Interview: Trump's China tariff plan can't solve America's trade problem -- U.S. expert

Source: Xinhua| 2018-03-23 17:06:34|Editor: ZD
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by Xinhua writers Li Ming, Wang Naishui

NEW YORK, March 23 (Xinhua) -- U.S. President Donald Trump's latest tariff plan on imports from China can not solve America's trade deficit problem and will only harm the two sides, a U.S. expert has said.

"The actions taken today by the Trump administration pose great danger to China, the United States, and the world economy," Stephen Roach, former chairman of Morgan Stanley Asia and senior fellow at Yale University's Jackson Institute for Global Affairs, told Xinhua on Thursday.

Earlier in the day, Trump signed a memorandum that could impose tariffs on up to 60 billion U.S. dollars of imports from China, the latest unilateral move that poses a threat to global trade.


The administration's move was consistent with its long-standing notion of blaming trade deficits for the loss of the country's manufacturing jobs, which in Roach's eyes "reflects a fundamental misunderstanding between cause and effect."

"U.S. trade deficits are not the problem. They are, in effect, a symptom of a much bigger problem: A profound shortfall of domestic saving," he said.

According to the U.S. Bureau of Economic Analysis, over the first three quarters of 2017, America's net national savings rate -- the combined depreciation-adjusted savings of households, businesses, and the government sector -- averaged 1.9 percent of national income.

The reading was less than one-third of the average of 6.3 percent in the final three decades of the 20th century and in fact the lowest savings rate for any leading nation in modern history, Roach noted.

The economist explained that "lacking in savings and wanting to consume and grow, the United States must import surplus savings from abroad and then run massive current account and trade deficits to attract the foreign capital."

"The trade problem cannot be addressed by tariffs. It is a savings problem that can only be addressed by boosting domestic savings," Roach said, adding that the real solutions should be cutting Federal budget deficits and providing increased savings incentives for American consumers.

"The failure to appreciate the link between savings and trade could well go down in history as a major policy blunder for the United States," he said.


Data from the U.S. Commerce Department showed that the U.S. goods deficits with China last year registered 375.2 billion dollars, or nearly half of the total trade gap between the U.S. imports and exports, a number Roach thought should be given a second look.

"A significant portion of this imbalance reflects measurement problems due to supply chain distortions of final shipments-based trade flows," he said.

To further illustrate the problem, the professor took iPhone's global supply chain as an example.

China assembles final products like iPhones that have components and parts from many other countries; yet when the final product is shipped to the United States, fully 100 percent of its value is counted as a Chinese import -- well in excess of the actual value-added in China, which for some Apple products has been estimated at around 10 percent, Roach said.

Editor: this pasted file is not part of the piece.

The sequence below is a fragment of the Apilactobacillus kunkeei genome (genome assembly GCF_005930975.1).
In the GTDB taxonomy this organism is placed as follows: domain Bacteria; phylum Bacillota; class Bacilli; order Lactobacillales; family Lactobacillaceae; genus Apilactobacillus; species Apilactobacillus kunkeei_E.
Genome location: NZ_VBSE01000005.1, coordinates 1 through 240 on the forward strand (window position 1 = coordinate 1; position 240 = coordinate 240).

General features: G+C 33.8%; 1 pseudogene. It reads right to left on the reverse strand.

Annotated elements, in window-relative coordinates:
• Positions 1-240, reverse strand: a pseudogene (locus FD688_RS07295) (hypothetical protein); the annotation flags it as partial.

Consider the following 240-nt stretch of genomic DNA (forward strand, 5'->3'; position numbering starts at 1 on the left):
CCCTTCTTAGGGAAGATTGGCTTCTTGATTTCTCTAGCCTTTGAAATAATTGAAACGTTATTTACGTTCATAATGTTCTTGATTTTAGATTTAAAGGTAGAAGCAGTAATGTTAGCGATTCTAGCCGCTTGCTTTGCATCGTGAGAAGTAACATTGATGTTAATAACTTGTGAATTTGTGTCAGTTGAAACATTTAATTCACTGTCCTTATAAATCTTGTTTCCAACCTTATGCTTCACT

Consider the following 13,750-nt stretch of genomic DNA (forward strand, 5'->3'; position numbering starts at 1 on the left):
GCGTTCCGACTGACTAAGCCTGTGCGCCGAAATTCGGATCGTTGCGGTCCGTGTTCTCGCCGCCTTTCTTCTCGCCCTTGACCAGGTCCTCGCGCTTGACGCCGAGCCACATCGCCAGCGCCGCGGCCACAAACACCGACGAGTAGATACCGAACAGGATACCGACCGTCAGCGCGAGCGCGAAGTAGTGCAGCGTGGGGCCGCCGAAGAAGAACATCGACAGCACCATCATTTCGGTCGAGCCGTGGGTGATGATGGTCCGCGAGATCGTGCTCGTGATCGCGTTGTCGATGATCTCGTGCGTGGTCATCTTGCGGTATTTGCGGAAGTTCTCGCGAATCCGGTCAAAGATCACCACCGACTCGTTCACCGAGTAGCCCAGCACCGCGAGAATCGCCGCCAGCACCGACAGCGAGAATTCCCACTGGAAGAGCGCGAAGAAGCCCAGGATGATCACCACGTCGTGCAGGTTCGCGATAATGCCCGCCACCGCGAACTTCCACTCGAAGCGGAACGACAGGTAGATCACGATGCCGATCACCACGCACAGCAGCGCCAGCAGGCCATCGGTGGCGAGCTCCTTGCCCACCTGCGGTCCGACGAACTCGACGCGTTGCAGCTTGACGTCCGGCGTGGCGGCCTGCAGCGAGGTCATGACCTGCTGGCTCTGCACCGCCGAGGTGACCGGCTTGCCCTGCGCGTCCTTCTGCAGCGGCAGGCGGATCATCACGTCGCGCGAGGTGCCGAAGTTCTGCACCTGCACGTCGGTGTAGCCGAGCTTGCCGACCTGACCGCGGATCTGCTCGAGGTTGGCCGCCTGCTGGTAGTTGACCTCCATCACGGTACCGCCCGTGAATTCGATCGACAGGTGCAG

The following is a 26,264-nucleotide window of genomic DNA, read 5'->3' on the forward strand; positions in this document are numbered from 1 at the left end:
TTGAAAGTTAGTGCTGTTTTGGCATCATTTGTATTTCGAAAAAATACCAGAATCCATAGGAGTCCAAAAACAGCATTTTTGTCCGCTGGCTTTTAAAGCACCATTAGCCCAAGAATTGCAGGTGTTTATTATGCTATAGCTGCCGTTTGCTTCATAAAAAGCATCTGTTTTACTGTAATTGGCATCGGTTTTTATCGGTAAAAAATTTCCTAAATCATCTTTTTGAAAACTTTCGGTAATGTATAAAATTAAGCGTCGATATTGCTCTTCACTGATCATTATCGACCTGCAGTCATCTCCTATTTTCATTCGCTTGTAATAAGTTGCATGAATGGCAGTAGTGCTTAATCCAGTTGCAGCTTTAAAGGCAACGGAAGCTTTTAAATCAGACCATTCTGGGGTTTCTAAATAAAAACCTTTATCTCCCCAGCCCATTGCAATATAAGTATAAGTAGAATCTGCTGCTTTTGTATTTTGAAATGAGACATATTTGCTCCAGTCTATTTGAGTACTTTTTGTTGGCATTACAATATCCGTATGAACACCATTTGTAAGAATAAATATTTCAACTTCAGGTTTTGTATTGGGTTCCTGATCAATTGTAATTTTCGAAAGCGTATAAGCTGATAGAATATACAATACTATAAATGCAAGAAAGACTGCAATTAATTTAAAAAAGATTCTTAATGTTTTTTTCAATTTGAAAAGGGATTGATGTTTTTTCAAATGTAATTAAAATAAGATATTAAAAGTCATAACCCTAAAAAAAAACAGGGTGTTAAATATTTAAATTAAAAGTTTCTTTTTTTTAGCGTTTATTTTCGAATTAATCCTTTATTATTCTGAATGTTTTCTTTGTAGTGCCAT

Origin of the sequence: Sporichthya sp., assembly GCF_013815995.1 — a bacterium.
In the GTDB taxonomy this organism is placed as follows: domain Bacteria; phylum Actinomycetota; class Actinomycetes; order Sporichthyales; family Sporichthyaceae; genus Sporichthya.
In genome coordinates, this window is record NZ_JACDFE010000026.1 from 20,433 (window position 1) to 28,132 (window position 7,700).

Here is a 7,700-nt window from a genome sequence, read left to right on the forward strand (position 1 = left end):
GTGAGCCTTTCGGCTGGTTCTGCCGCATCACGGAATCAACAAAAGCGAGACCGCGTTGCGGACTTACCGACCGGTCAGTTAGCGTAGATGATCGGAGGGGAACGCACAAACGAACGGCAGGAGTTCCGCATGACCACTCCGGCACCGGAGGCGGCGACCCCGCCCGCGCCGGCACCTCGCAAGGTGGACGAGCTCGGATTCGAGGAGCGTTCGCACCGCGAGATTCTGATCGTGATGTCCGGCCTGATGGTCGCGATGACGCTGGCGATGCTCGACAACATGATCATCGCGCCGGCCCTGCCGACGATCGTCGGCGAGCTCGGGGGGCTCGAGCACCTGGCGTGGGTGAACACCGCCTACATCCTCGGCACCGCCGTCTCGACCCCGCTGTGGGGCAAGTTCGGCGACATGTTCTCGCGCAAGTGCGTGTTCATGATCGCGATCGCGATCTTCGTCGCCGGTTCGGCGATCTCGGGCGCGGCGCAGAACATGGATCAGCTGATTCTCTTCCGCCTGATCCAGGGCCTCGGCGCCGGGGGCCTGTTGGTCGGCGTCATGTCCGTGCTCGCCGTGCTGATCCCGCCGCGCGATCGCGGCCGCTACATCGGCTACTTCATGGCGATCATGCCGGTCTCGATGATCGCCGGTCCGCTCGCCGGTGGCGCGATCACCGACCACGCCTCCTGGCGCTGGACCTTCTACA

According to his research, the supply-chain adjusted bilateral deficit between the United States and China was about 28 percent of the total merchandise imbalance, which he admitted to be a large number, but "a more realistic assessment of the China impact on America's 'trade problem.'"

In Roach's view, "this still large share" is a reflection of the dispersion of comparative advantage in the broad mix of America's trading partners as well as the price and cost advantages that accrue to U.S. consumers through international specialization.

"For a savings-short U.S. economy, these are the costs that Americans must learn to accept," he said.


The Chinese Embassy in the United States, in response to the tariff announcement, said "It is a typical unilateral trade protectionist action. China is strongly disappointed and firmly opposes such an action."

"The actions undertaken by the United States are self-defeating. They will directly harm the interests of U.S. consumers, companies, and financial markets. They also jeopardize international trade order and world economic stability," the Chinese embassy said in a statement on Thursday.

Roach said that China is well within its rights as a sovereign nation to underscore the consequences that the United States could face, namely a disruption to trade and capital flows between the two countries.

He also suggested China frame its response within the structure of the global rules-based system given the significance of the U.S.-China economic relations as well as the huge impact on the world economy.

China is America's third largest and most rapidly growing export market, and the United States will suffer as "such an increasingly important source of U.S. external demand becomes a source of vulnerability if those shipments are disrupted," Roach said.

Similarly, as the largest foreign holder of U.S. Treasury debt, China has an important role to play in funding the increased budget deficits of the Trump administration -- a role that could be seriously questioned as the United States launches a trade war against China, he said.